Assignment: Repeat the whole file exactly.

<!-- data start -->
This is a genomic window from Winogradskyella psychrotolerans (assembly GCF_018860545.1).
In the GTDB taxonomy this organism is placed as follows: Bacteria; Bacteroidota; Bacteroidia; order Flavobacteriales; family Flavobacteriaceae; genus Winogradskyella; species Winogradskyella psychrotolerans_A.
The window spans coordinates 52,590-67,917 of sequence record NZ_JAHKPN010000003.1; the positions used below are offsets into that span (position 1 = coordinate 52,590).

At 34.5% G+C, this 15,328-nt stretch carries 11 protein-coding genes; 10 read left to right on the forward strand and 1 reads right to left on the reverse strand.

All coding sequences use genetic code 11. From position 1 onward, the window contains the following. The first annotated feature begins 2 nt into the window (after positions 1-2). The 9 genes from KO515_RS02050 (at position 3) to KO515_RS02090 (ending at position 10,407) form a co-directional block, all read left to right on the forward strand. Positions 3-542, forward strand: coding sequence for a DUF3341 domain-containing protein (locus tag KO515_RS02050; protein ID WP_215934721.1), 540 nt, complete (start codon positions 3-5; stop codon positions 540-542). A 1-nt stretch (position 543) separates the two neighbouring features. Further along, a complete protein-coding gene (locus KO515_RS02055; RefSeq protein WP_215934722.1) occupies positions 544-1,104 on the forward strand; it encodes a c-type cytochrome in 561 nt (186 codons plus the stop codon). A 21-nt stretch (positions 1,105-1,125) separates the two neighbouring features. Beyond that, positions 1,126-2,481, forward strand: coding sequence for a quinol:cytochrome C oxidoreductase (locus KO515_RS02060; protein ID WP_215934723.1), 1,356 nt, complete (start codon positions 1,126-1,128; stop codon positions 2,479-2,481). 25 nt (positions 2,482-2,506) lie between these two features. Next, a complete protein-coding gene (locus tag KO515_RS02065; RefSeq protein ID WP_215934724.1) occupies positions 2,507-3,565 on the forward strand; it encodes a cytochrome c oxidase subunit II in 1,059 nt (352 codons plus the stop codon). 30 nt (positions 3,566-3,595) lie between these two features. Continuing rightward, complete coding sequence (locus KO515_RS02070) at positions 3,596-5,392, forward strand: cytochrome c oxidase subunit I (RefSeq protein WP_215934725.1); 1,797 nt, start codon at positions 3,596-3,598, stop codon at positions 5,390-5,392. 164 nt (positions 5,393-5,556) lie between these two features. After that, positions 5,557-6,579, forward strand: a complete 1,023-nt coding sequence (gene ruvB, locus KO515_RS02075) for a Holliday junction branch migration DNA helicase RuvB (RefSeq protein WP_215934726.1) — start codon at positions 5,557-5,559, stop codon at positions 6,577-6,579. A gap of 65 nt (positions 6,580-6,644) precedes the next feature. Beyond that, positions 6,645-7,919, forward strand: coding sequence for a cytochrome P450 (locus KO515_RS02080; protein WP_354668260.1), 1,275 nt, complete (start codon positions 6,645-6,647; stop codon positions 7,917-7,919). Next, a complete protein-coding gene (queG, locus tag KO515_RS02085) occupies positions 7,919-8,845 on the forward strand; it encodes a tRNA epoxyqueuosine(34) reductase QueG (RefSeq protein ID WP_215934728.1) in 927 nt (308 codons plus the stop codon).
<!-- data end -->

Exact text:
This is a genomic window from Winogradskyella psychrotolerans (assembly GCF_018860545.1).
In the GTDB taxonomy this organism is placed as follows: Bacteria; Bacteroidota; Bacteroidia; order Flavobacteriales; family Flavobacteriaceae; genus Winogradskyella; species Winogradskyella psychrotolerans_A.
The window spans coordinates 52,590-67,917 of sequence record NZ_JAHKPN010000003.1; the positions used below are offsets into that span (position 1 = coordinate 52,590).

At 34.5% G+C, this 15,328-nt stretch carries 11 protein-coding genes; 10 read left to right on the forward strand and 1 reads right to left on the reverse strand.

All coding sequences use genetic code 11. From position 1 onward, the window contains the following. The first annotated feature begins 2 nt into the window (after positions 1-2). The 9 genes from KO515_RS02050 (at position 3) to KO515_RS02090 (ending at position 10,407) form a co-directional block, all read left to right on the forward strand. Positions 3-542, forward strand: coding sequence for a DUF3341 domain-containing protein (locus tag KO515_RS02050; protein ID WP_215934721.1), 540 nt, complete (start codon positions 3-5; stop codon positions 540-542). A 1-nt stretch (position 543) separates the two neighbouring features. Further along, a complete protein-coding gene (locus KO515_RS02055; RefSeq protein WP_215934722.1) occupies positions 544-1,104 on the forward strand; it encodes a c-type cytochrome in 561 nt (186 codons plus the stop codon). A 21-nt stretch (positions 1,105-1,125) separates the two neighbouring features. Beyond that, positions 1,126-2,481, forward strand: coding sequence for a quinol:cytochrome C oxidoreductase (locus KO515_RS02060; protein ID WP_215934723.1), 1,356 nt, complete (start codon positions 1,126-1,128; stop codon positions 2,479-2,481). 25 nt (positions 2,482-2,506) lie between these two features. Next, a complete protein-coding gene (locus tag KO515_RS02065; RefSeq protein ID WP_215934724.1) occupies positions 2,507-3,565 on the forward strand; it encodes a cytochrome c oxidase subunit II in 1,059 nt (352 codons plus the stop codon). 30 nt (positions 3,566-3,595) lie between these two features. Continuing rightward, complete coding sequence (locus KO515_RS02070) at positions 3,596-5,392, forward strand: cytochrome c oxidase subunit I (RefSeq protein WP_215934725.1); 1,797 nt, start codon at positions 3,596-3,598, stop codon at positions 5,390-5,392. 164 nt (positions 5,393-5,556) lie between these two features. After that, positions 5,557-6,579, forward strand: a complete 1,023-nt coding sequence (gene ruvB, locus KO515_RS02075) for a Holliday junction branch migration DNA helicase RuvB (RefSeq protein WP_215934726.1) — start codon at positions 5,557-5,559, stop codon at positions 6,577-6,579. A gap of 65 nt (positions 6,580-6,644) precedes the next feature. Beyond that, positions 6,645-7,919, forward strand: coding sequence for a cytochrome P450 (locus KO515_RS02080; protein WP_354668260.1), 1,275 nt, complete (start codon positions 6,645-6,647; stop codon positions 7,917-7,919). Next, a complete protein-coding gene (queG, locus tag KO515_RS02085) occupies positions 7,919-8,845 on the forward strand; it encodes a tRNA epoxyqueuosine(34) reductase QueG (RefSeq protein ID WP_215934728.1) in 927 nt (308 codons plus the stop codon).